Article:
Ed puts both feet on the ground and moves up closer to the table to elaborate.

“It’s trying to keep the old with this new thing that’s going to help us move in different directions and maybe get into more film and TV placements.”

He sits up even closer as he explains, “Okay so there are certain groups of people who like a lot of just the acoustic sounds — like the guitar and that ‘singer-songwriter’ type of stuff. And that’s a small set of people. Most people would be like ‘Oh that’s a little boring, I can’t really listen to a full record of this.’

Gorski picks up his speech even more, with Oak sitting back and nodding in agreement. “And at the same time, there’s this whole group of people who simply like music that’s good to listen to and that’s what I think we were already doing,” Gorski continues.

“But I think what we’re trying to do now is make music that’s –” He pauses to take a breath before going on. “Music that’s — more people.”

With a final nod, Oak consents to the assessment. Both of them put their cups down and sit back in their chairs during a short break in the conversation.

Amidst all this talk of “progressing” in sound and opening up to “wider audiences” there has always been one dominating constant in their music that neither of them has addressed yet — and that’s the cello.

The band’s first album, Symposium, was a very somber, moody, and relatively dark album that had a sort of brooding tone to it, which the cello seems suited for and did indeed match well with. But as they shifted in sound with brighter elements on their second album, Vienna to Venice, and with the more or less straightforward pop-rock on Good Advice, Bad Advice, the cello has surprisingly maintained its spot at front and center, never at once feeling out of place or forced.

The versatility of the cello is something that neither of the musicians ever expected. In fact, they were just as surprised as anyone else at how well the instrument has gelled with everything they’ve thrown at it.

Oak pauses to think for a moment before recounting, “When I first got plugged into the singer-songwriter/acoustic scene after college, that’s when I first broke out the cello — when I was backing up people — and I realized that it worked well in that folk kind of scene. But I didn’t realize it would have so many different applications, like in this rock setting for example.”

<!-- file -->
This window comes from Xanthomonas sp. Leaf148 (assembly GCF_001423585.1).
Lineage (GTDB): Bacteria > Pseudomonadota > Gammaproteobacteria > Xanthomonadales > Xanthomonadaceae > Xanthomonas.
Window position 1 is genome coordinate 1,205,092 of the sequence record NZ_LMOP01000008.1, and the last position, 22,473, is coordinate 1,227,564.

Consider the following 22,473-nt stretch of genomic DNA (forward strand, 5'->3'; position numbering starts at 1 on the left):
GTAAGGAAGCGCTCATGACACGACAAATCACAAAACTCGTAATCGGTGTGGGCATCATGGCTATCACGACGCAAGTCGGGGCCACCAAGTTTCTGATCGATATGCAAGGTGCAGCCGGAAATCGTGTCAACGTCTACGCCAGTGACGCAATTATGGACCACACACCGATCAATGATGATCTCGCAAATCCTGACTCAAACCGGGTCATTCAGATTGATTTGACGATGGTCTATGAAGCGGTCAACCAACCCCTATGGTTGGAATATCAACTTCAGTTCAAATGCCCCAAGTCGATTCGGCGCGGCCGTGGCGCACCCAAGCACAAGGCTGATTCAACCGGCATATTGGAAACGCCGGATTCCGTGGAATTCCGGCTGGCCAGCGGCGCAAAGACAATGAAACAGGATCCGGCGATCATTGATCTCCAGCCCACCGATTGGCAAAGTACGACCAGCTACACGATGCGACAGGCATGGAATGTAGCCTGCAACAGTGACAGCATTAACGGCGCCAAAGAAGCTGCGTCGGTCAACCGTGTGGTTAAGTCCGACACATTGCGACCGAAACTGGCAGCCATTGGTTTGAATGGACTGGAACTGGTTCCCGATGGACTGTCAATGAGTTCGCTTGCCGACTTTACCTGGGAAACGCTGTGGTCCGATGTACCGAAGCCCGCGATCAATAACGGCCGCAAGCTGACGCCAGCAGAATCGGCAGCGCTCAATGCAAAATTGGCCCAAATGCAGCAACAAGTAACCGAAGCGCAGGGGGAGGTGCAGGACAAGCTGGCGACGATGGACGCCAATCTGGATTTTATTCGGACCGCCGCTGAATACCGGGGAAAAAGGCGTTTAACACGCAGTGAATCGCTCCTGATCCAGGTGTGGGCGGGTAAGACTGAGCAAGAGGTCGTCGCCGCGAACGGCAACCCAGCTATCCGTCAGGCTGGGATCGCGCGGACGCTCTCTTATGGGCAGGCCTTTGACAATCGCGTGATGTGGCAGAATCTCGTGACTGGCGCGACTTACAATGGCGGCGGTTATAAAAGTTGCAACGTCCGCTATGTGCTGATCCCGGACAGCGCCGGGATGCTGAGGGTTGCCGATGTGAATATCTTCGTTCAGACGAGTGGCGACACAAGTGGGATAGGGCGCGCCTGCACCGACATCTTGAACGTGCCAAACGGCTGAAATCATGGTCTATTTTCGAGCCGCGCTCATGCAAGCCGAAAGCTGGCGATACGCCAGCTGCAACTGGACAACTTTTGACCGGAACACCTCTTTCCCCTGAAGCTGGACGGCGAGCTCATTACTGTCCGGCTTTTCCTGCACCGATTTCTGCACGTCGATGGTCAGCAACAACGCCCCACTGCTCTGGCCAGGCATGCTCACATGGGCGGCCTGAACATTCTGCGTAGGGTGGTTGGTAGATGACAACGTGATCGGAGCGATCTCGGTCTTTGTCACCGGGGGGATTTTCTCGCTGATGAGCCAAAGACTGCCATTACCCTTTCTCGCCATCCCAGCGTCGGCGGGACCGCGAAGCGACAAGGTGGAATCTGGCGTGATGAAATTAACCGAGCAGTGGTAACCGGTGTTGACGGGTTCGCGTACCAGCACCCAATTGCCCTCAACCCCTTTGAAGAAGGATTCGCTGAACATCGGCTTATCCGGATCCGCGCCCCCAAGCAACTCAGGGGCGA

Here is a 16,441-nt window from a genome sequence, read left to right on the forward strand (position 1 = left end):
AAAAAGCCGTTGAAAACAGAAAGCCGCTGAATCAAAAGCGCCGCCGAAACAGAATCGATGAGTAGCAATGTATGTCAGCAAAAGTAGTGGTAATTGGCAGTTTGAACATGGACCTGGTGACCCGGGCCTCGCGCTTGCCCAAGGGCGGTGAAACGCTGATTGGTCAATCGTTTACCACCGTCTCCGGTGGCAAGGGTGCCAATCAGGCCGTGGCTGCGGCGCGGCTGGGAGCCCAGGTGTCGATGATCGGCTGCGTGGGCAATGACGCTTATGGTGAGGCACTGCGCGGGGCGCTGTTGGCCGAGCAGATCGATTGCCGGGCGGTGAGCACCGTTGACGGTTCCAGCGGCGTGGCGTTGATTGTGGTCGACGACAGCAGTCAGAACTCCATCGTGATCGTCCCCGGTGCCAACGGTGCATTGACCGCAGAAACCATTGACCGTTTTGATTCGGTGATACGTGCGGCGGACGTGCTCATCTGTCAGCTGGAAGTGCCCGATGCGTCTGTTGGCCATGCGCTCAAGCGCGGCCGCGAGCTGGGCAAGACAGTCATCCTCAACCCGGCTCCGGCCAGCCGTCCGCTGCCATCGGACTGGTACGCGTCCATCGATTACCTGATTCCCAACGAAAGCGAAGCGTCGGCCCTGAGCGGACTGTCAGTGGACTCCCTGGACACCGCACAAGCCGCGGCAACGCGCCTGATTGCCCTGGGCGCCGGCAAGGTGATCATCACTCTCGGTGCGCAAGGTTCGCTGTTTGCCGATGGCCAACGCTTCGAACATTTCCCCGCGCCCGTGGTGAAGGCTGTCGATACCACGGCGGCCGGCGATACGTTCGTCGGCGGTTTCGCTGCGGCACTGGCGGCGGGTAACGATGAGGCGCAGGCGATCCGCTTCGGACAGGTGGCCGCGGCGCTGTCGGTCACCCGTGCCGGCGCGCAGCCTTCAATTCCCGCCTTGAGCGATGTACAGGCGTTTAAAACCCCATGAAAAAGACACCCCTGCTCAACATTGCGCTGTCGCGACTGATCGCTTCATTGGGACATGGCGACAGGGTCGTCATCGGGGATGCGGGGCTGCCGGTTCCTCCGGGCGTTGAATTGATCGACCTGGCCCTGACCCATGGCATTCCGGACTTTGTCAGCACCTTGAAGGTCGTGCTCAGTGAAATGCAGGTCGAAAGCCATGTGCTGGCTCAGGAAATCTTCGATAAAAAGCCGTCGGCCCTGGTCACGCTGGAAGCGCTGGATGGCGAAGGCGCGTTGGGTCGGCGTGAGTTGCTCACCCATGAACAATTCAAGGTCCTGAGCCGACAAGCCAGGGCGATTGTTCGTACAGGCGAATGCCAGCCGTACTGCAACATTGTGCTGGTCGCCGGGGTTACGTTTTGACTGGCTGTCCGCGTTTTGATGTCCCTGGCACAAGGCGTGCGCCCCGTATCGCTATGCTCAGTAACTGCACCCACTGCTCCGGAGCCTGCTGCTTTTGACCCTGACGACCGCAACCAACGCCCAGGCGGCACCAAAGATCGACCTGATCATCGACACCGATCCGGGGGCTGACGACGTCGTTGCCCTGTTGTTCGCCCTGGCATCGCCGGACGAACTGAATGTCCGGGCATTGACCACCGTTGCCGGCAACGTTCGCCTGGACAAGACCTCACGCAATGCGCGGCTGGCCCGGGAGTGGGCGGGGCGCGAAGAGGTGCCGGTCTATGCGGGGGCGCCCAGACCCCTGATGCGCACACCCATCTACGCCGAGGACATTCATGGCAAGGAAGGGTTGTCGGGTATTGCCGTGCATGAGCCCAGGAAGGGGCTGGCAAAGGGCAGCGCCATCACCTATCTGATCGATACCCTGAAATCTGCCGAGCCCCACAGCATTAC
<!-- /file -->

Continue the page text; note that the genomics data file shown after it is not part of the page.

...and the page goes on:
There is one more thing besides the cello that has remained a constant in their songs. It’s the lyrical themes and inspirations.

“The songs are about drinking and crazy girls,” both say, almost in unison. They go on to claim that this long-running theme of theirs actually helps them in their goal of appealing to more people. Oak adds while in the middle of muffled laughter, “You either deal with them or you are one.”

Orski then takes the lead. “Well, they kind of go hand in hand,” he quips. “Because crazy girls like to drink and if you have a crazy girlfriend you drink–

“To deal with that,” Oak finishes, signaling another explosion of laughter.
While on the topic of long-standing aspects of their music in conjunction with newer goals, the conversation turns to yet another staple of their careers that has been around almost as long as they have: the support of the USC Trojan family.

“I think it’s really cool that you automatically get that support from your alma mater,” Ken says solemnly with no trace of the laughter that occurred just a few seconds before. “I think it’s awesome that we always have support there with whatever new stuff we’re doing.”

“And every time we play on campus,” Gorski adds. “Which unfortunately didn’t happen this year, the turnout is great and we’re always thankful for the welcome we receive there.” (They could not get a Tommy Trojan date this year because we were all booked very early.)

With that, the coffee cups are sipped from one last time, hands are shaken, thanks are exchanged, and the interview winds to a close.

The two of them walk out the back door and up the short alley back to Oak’s house, which is the band’s main hangout. The duo heads inside to get some last minute preparations done before they hit the road, once again, in their mini-van — hopefully finding that wider audience they now seek. - UCS Daily Trojan

"Review: "Good Advice, Bad Advice""

To me a cello is usually only useful for string quartets or to herald the sinking of the Titanic. Until I listened to Oak and Gorski. From light sweeps over the strings to heavier strokes of the bow, the cello provides a unique sound that ties Oak and Gorski’s blend of classical, country, rock and indie together so well.